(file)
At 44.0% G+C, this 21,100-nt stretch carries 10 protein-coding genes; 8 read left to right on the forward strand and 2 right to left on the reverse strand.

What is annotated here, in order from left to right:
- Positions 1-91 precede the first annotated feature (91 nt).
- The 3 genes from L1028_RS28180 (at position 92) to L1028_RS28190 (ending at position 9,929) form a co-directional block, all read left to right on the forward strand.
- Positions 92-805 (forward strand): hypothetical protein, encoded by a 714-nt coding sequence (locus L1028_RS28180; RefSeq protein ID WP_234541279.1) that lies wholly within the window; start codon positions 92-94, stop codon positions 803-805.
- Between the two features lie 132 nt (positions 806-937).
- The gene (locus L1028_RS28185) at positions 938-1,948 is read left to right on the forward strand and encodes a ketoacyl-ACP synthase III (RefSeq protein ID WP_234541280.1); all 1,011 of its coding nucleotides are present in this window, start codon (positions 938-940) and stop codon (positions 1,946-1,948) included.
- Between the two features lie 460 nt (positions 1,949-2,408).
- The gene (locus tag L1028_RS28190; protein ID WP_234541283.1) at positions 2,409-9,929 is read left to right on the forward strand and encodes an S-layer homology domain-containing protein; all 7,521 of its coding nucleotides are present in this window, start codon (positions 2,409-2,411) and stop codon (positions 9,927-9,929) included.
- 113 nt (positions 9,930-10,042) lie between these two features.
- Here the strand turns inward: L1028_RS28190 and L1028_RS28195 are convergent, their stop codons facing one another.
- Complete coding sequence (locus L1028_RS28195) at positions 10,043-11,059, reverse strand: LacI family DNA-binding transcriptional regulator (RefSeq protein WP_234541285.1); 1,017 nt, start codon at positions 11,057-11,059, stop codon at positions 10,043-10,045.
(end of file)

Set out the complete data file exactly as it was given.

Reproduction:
At 44.0% G+C, this 21,100-nt stretch carries 10 protein-coding genes; 8 read left to right on the forward strand and 2 right to left on the reverse strand.

What is annotated here, in order from left to right:
- Positions 1-91 precede the first annotated feature (91 nt).
- The 3 genes from L1028_RS28180 (at position 92) to L1028_RS28190 (ending at position 9,929) form a co-directional block, all read left to right on the forward strand.
- Positions 92-805 (forward strand): hypothetical protein, encoded by a 714-nt coding sequence (locus L1028_RS28180; RefSeq protein ID WP_234541279.1) that lies wholly within the window; start codon positions 92-94, stop codon positions 803-805.
- Between the two features lie 132 nt (positions 806-937).
- The gene (locus L1028_RS28185) at positions 938-1,948 is read left to right on the forward strand and encodes a ketoacyl-ACP synthase III (RefSeq protein ID WP_234541280.1); all 1,011 of its coding nucleotides are present in this window, start codon (positions 938-940) and stop codon (positions 1,946-1,948) included.
- Between the two features lie 460 nt (positions 1,949-2,408).
- The gene (locus tag L1028_RS28190; protein ID WP_234541283.1) at positions 2,409-9,929 is read left to right on the forward strand and encodes an S-layer homology domain-containing protein; all 7,521 of its coding nucleotides are present in this window, start codon (positions 2,409-2,411) and stop codon (positions 9,927-9,929) included.
- 113 nt (positions 9,930-10,042) lie between these two features.
- Here the strand turns inward: L1028_RS28190 and L1028_RS28195 are convergent, their stop codons facing one another.
- Complete coding sequence (locus L1028_RS28195) at positions 10,043-11,059, reverse strand: LacI family DNA-binding transcriptional regulator (RefSeq protein WP_234541285.1); 1,017 nt, start codon at positions 11,057-11,059, stop codon at positions 10,043-10,045.